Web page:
It’s the not-so-distant future. Employees have returned to the office, and so have in-person meetings. Seated at a table in a client’s newly remodeled office, you can’t help but notice how sleek and comfortable the acrylic conference chairs are.
Curious to know who makes them, you discretely snap a pic and upload it to Steelcase.com. In seconds, you get search results listing possible matches.
If this sounds too good to be true, it’s not. Our team has created a visual search function for Steelcase—the largest office furniture manufacturer in the world—that makes this exact scenario possible. Paul, one of our product owners, explains how.
How exactly does the visual search function work?
When someone wants to find a product or products that match those in an environment image, they simply upload it on mobile or desktop. Then, visual search analyzes it, compares it to indexed products from the Catalog API, and returns matching results.
How does visual search relate to AI/machine learning?
We use a service called ViSenze to catalog and index products and metadata coupled to product images. Their system analyzes those images and generates product profiles. When an image is uploaded, the system indexes it against product and product category profiles to return matching product results in an array.
That product and product category profile can be configured and curated so the system “learns” how to better identify specific products.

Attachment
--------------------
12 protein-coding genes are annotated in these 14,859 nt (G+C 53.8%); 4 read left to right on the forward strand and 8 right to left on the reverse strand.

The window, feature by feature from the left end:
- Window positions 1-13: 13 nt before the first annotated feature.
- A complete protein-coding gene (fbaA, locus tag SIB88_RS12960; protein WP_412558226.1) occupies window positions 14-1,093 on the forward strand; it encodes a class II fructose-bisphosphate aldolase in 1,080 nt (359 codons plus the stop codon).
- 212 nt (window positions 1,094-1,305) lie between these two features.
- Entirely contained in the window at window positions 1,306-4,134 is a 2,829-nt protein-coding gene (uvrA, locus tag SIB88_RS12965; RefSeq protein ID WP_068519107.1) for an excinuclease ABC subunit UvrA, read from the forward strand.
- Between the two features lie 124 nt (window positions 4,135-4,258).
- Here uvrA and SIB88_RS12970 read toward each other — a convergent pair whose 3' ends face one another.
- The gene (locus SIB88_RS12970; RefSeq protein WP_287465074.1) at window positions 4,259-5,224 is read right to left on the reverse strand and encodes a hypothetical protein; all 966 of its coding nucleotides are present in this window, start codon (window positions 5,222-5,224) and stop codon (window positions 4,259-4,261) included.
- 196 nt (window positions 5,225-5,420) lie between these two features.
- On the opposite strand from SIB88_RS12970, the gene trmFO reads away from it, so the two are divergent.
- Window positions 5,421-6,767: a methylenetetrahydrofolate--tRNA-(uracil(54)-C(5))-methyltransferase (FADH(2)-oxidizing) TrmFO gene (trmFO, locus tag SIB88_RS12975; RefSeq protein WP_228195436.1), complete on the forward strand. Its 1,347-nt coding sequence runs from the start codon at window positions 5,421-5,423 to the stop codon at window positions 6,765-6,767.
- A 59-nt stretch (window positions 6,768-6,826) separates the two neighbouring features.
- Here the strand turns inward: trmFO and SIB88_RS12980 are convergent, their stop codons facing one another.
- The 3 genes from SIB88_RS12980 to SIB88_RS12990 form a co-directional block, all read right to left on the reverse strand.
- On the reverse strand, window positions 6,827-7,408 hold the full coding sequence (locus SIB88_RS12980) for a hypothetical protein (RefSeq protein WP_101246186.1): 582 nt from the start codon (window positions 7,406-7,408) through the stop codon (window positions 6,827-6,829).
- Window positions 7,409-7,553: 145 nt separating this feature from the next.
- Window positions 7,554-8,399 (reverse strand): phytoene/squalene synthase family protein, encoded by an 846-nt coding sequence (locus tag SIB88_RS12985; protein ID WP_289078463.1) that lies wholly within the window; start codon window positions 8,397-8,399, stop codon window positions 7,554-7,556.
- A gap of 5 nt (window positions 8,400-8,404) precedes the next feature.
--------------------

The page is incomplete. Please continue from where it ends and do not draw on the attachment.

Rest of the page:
How did we implement it for Steelcase?
ViSenze provides a customizable widget that we trigger from an icon in the search bar. A responsive modal opens, enabling the user to select and upload an image for analysis.
Where is this technology going?
From what I’ve seen, between ViSenze and Cloudinary, image AI learning and teaching are headed toward more granular object and product identification. Think products with specific variants and configurations, like a Leap chair with a headrest, articulated armrests, and a steel frame.
We see the output of this technology in the likes of search results, “You May Also Like” product suggestions, and dynamic product image cropping—i.e., feed the CDN an environment image URL, size restraints, and declarations to center-weight the image crop to “office chair” on the fly.
We’re also seeing this technology applied to video for automated cropping and resizing and on-the-fly camera recentering via AI declarations.
To see other cool improvements we’ve made to Steelcase.com, check out this case study.